ICD-10 Diagnosis Code D41.1

Neoplasm of uncertain behavior of renal pelvis

Diagnosis Code D41.1

ICD-10: D41.1
Short Description: Neoplasm of uncertain behavior of renal pelvis
Long Description: Neoplasm of uncertain behavior of renal pelvis
This is the 2018 version of the ICD-10-CM diagnosis code D41.1

Not Valid for Submission
The code D41.1 is a "header" and not valid for submission for HIPAA-covered transactions.

Code Classification
  • Neoplasms (C00–D48)
    • Neoplasms of uncertain behavior, polycythemia vera and myelodysplastic syndromes (D37-D48)
      • Neoplasm of uncertain behavior of urinary organs (D41)

Table of Neoplasms

The code D41.1 is included in the table of neoplasms by anatomical site. For each site there are six possible code numbers according to whether the neoplasm in question is malignant, benign, in situ, of uncertain behavior, or of unspecified nature. The description of the neoplasm will often indicate which of the six columns is appropriate.

Where such descriptors are not present, the remainder of the Index should be consulted where guidance is given to the appropriate column for each morphological (histological) variety listed. However, the guidance in the Index can be overridden if one of the descriptors mentioned above is present.

The Tabular must be reviewed for the complete diagnosis code.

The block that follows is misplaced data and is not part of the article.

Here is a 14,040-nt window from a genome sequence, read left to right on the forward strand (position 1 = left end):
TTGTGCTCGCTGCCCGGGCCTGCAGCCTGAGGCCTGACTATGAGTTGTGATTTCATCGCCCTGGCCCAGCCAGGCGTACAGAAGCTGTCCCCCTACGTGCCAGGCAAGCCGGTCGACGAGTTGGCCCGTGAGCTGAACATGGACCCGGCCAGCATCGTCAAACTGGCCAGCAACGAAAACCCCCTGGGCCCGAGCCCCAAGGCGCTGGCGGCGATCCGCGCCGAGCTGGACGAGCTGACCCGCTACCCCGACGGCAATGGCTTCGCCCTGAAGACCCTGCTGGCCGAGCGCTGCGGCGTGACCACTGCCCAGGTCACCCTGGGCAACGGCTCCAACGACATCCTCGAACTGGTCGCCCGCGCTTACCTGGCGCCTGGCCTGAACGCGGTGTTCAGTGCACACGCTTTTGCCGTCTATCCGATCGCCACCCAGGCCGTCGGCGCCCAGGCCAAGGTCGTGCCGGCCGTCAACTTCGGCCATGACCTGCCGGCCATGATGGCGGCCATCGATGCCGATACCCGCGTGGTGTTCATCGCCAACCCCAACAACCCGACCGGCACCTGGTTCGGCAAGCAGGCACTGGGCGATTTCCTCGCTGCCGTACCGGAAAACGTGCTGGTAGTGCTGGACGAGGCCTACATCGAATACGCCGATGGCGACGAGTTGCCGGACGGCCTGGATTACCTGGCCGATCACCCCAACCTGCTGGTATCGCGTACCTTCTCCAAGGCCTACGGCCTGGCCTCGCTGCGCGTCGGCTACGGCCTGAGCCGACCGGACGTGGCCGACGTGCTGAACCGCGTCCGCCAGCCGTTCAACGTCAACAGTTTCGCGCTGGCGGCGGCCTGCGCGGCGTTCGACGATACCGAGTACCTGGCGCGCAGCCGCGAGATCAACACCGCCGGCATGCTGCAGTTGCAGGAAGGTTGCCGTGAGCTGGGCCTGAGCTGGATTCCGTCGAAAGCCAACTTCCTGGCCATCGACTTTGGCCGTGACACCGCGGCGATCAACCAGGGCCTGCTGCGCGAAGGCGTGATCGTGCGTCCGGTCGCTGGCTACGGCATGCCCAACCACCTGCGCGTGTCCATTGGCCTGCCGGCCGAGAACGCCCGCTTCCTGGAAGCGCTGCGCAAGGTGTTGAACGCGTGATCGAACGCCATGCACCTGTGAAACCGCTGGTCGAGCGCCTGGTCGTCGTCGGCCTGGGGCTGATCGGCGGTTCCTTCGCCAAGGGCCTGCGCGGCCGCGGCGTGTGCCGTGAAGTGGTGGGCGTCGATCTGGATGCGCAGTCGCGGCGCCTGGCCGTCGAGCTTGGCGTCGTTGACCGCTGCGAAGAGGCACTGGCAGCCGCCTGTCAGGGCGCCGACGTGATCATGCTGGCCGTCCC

Neoplasm, neoplastic Malignant
Primary
Malignant
Secondary
CaInSitu Benign Uncertain
Behavior
Unspecified
Behavior
»calyx, renal
C65.C79.0D09.19D30.1D41.1D49.51
»junction
  »pelviureteric
C65.C79.0D09.19D30.1D41.1D49.59
»kidney (parenchymal)
  »calyx
C65.C79.0D09.19D30.1D41.1D49.51
»kidney (parenchymal)
  »hilus
C65.C79.0D09.19D30.1D41.1D49.51
»kidney (parenchymal)
  »pelvis
C65.C79.0D09.19D30.1D41.1D49.51
»pelvis, pelvic
  »renal
C65.C79.0D09.19D30.1D41.1D49.51
»renal
  »calyx
C65.C79.0D09.19D30.1D41.1D49.51
»renal
  »hilus
C65.C79.0D09.19D30.1D41.1D49.51
»renal
  »pelvis
C65.C79.0D09.19D30.1D41.1D49.51

Information for Patients


Kidney Cancer

Also called: Hypernephroma, Renal cancer

You have two kidneys. They are fist-sized organs on either side of your backbone above your waist. The tubes inside filter and clean your blood, taking out waste products and making urine. Kidney cancer forms in the lining of tiny tubes inside your kidneys.

Kidney cancer becomes more likely as you age. Risk factors include smoking, having certain genetic conditions, and misusing pain medicines for a long time.

You may have no symptoms at first. They may appear as the cancer grows. See your health care provider if you notice

  • Blood in your urine
  • A lump in your abdomen
  • Weight loss for no reason
  • Pain in your side that does not go away
  • Loss of appetite

Tests to diagnose kidney cancer include blood, urine, and imaging tests. You may also have a biopsy.

Treatment depends on your age, your overall health and how advanced the cancer is. It might include surgery, chemotherapy, or radiation, biologic, or targeted therapies. Biologic therapy boosts your body's own ability to fight cancer. Targeted therapy uses substances that attack cancer cells without harming normal cells.

NIH: National Cancer Institute

  • Cancer - renal pelvis or ureter (Medical Encyclopedia)
  • Kidney removal (Medical Encyclopedia)
  • Kidney removal - discharge (Medical Encyclopedia)
  • Renal cell carcinoma (Medical Encyclopedia)
  • Understanding Chemotherapy - NIH - Easy-to-Read (National Cancer Institute)


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